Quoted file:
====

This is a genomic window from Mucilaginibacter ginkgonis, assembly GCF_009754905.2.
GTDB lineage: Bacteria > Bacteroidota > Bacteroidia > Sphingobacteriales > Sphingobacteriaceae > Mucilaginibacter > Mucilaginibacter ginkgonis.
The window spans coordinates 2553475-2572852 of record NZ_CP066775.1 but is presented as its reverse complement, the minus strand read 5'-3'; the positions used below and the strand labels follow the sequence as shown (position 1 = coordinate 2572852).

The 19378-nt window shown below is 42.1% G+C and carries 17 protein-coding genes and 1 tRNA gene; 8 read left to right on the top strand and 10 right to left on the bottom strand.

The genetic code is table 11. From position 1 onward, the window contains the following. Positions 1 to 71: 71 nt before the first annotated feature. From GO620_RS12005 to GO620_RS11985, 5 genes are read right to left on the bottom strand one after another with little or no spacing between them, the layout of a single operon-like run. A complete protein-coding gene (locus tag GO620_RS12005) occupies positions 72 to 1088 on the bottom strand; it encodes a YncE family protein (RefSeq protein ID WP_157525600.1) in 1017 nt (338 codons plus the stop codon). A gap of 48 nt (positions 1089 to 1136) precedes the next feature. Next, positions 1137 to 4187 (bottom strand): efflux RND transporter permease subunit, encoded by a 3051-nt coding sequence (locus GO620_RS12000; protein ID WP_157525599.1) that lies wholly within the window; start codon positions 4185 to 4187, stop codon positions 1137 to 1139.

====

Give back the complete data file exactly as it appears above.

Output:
This is a genomic window from Mucilaginibacter ginkgonis, assembly GCF_009754905.2.
GTDB lineage: Bacteria > Bacteroidota > Bacteroidia > Sphingobacteriales > Sphingobacteriaceae > Mucilaginibacter > Mucilaginibacter ginkgonis.
The window spans coordinates 2553475-2572852 of record NZ_CP066775.1 but is presented as its reverse complement, the minus strand read 5'-3'; the positions used below and the strand labels follow the sequence as shown (position 1 = coordinate 2572852).

The 19378-nt window shown below is 42.1% G+C and carries 17 protein-coding genes and 1 tRNA gene; 8 read left to right on the top strand and 10 right to left on the bottom strand.

The genetic code is table 11. From position 1 onward, the window contains the following. Positions 1 to 71: 71 nt before the first annotated feature. From GO620_RS12005 to GO620_RS11985, 5 genes are read right to left on the bottom strand one after another with little or no spacing between them, the layout of a single operon-like run. A complete protein-coding gene (locus tag GO620_RS12005) occupies positions 72 to 1088 on the bottom strand; it encodes a YncE family protein (RefSeq protein ID WP_157525600.1) in 1017 nt (338 codons plus the stop codon). A gap of 48 nt (positions 1089 to 1136) precedes the next feature. Next, positions 1137 to 4187 (bottom strand): efflux RND transporter permease subunit, encoded by a 3051-nt coding sequence (locus GO620_RS12000; protein ID WP_157525599.1) that lies wholly within the window; start codon positions 4185 to 4187, stop codon positions 1137 to 1139.